Scarabaeus sacer is the most famous of the scarab bettles. To the Ancient Egyptians, S. sacer was a symbol of Khepri, the early morning manifestation of the sun god Ra, from an analogy between the beetle's behaviour of rolling a ball of dung across the ground and Khepri's task of rolling the sun across the sky.
The Egyptians also observed young beetles emerging from the ball of dung, from which they mistakenly inferred that the female beetle was able to reproduce without needing a male. From this, they drew parallels with their god Atum, who also begat children alone.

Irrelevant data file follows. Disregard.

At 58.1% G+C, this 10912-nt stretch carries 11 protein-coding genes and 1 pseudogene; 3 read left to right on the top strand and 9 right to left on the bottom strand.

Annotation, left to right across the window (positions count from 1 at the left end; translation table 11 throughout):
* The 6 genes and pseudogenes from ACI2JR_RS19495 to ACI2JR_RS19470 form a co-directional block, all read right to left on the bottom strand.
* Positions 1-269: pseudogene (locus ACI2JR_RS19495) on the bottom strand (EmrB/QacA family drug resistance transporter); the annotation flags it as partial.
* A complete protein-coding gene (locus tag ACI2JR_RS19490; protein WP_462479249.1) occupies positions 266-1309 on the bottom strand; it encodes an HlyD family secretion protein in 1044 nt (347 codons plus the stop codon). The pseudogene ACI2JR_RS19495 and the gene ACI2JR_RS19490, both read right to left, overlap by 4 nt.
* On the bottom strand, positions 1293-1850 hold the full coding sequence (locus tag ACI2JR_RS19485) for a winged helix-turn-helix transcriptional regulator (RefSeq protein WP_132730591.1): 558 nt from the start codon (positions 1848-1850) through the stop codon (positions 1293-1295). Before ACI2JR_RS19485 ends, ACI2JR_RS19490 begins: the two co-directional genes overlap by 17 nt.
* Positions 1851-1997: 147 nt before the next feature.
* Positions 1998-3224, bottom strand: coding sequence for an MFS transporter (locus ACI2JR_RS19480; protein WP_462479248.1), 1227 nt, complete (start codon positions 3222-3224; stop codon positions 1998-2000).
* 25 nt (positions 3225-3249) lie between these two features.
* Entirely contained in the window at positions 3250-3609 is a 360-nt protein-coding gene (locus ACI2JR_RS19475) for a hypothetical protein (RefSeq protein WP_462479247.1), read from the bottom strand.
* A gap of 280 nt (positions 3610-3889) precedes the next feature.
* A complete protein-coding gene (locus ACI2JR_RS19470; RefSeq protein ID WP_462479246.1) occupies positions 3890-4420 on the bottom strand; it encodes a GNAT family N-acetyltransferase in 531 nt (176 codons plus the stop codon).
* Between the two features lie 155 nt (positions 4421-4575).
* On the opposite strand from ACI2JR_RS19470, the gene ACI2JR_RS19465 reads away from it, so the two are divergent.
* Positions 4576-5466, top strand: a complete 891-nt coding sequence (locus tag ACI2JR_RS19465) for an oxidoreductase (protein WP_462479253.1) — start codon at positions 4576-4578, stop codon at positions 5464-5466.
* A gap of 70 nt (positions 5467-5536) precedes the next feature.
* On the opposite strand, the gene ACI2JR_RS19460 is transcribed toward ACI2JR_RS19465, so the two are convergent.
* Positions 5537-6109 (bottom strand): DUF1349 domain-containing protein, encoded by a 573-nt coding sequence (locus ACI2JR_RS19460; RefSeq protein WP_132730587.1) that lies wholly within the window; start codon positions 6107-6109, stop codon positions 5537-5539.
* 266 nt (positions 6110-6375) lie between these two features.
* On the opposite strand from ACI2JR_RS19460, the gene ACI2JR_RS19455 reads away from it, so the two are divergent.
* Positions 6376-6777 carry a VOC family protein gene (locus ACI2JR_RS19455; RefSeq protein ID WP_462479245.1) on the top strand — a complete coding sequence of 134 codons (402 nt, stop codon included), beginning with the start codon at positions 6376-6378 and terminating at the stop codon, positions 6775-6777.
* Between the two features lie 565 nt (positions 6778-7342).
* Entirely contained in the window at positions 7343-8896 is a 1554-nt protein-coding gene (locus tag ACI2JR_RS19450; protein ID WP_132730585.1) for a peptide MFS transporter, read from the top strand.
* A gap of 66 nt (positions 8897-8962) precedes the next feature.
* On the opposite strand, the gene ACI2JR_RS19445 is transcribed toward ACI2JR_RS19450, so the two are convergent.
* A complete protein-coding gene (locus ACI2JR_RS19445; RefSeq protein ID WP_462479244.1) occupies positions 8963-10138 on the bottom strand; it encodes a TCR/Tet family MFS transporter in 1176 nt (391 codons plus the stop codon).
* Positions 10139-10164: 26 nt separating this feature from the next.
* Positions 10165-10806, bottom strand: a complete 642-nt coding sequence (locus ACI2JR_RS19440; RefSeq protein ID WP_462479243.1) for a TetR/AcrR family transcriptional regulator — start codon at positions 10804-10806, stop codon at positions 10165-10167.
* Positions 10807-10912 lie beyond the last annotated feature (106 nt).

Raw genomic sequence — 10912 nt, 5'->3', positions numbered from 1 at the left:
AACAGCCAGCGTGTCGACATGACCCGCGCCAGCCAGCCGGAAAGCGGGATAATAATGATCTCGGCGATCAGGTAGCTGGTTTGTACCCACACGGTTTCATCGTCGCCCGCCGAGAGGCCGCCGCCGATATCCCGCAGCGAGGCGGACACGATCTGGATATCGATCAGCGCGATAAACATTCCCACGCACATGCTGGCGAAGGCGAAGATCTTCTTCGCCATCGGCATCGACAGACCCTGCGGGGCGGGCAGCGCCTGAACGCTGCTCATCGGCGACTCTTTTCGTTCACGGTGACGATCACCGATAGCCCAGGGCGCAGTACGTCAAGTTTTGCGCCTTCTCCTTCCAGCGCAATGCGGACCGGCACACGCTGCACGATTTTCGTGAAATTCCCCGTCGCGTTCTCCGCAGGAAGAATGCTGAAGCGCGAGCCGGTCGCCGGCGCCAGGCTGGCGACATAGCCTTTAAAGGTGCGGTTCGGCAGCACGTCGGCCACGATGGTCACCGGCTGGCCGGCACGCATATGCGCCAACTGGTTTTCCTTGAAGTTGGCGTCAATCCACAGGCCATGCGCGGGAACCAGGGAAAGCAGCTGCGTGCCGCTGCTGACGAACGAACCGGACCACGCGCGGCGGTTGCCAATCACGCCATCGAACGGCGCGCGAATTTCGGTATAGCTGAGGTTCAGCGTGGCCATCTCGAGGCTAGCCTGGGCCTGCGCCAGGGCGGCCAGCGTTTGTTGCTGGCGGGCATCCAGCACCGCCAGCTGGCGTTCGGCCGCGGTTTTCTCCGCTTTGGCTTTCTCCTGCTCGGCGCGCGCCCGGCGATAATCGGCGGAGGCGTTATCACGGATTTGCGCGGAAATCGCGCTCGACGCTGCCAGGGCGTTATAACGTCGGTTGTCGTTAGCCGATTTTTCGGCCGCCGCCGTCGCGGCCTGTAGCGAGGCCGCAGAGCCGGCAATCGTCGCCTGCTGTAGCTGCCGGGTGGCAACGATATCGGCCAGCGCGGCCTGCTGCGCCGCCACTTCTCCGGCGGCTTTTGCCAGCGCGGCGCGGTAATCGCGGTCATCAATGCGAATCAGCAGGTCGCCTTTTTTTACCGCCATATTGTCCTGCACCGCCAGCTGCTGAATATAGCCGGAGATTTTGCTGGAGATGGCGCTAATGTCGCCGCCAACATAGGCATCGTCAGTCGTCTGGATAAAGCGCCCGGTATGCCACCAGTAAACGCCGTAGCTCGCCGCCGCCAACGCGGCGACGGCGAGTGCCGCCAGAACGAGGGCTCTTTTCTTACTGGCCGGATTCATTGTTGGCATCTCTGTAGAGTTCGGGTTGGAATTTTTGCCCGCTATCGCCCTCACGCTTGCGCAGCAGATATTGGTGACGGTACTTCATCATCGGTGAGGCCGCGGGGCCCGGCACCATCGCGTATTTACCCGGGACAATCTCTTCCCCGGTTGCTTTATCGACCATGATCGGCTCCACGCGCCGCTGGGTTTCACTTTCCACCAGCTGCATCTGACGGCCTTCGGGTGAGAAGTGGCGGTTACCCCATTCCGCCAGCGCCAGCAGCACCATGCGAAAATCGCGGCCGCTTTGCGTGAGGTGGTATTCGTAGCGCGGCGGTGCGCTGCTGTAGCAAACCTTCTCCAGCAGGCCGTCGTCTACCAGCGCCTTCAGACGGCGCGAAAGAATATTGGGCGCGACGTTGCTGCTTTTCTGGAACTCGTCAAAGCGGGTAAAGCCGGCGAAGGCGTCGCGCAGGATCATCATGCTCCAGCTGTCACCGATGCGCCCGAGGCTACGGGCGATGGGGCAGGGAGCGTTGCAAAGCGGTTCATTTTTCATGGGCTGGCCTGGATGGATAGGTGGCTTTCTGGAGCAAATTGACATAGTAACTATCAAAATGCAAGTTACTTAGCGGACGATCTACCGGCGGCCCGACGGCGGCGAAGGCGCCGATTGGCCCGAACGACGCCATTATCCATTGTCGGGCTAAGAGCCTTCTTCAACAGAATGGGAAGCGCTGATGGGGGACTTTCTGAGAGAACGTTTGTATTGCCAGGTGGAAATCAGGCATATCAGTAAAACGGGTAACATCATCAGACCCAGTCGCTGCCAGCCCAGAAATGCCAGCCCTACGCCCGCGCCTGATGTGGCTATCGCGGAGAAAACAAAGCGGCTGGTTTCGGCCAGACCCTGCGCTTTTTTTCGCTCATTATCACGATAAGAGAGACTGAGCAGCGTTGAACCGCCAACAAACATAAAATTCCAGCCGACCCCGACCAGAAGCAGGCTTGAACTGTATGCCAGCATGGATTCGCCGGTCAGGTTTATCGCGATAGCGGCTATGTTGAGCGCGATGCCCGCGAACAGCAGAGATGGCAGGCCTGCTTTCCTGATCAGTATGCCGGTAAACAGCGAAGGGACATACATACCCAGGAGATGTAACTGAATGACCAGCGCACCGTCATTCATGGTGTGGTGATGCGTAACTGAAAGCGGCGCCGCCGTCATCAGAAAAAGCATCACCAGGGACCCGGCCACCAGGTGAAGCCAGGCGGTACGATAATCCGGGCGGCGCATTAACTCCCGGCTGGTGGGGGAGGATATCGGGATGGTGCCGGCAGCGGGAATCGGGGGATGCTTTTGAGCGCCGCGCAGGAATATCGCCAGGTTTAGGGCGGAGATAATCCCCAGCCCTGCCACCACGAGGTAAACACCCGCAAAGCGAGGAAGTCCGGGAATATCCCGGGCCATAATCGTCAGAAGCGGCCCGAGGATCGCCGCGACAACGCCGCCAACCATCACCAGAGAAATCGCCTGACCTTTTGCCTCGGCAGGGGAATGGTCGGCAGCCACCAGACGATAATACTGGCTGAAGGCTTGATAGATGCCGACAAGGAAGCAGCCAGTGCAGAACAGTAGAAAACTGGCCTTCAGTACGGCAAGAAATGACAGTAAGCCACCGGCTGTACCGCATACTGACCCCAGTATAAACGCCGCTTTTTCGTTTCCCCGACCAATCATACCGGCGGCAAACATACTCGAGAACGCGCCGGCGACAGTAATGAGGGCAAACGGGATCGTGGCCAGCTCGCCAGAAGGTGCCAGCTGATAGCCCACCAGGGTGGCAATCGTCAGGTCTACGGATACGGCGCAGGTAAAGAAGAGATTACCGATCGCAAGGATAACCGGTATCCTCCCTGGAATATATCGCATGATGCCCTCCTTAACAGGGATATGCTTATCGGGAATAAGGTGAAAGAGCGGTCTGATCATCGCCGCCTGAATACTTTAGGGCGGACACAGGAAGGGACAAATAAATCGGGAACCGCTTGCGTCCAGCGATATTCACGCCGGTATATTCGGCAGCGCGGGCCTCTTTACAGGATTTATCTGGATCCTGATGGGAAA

Scarab beetle pendants were often made to be worn on necklaces or rings. They were often put into pictures or created into sculptures.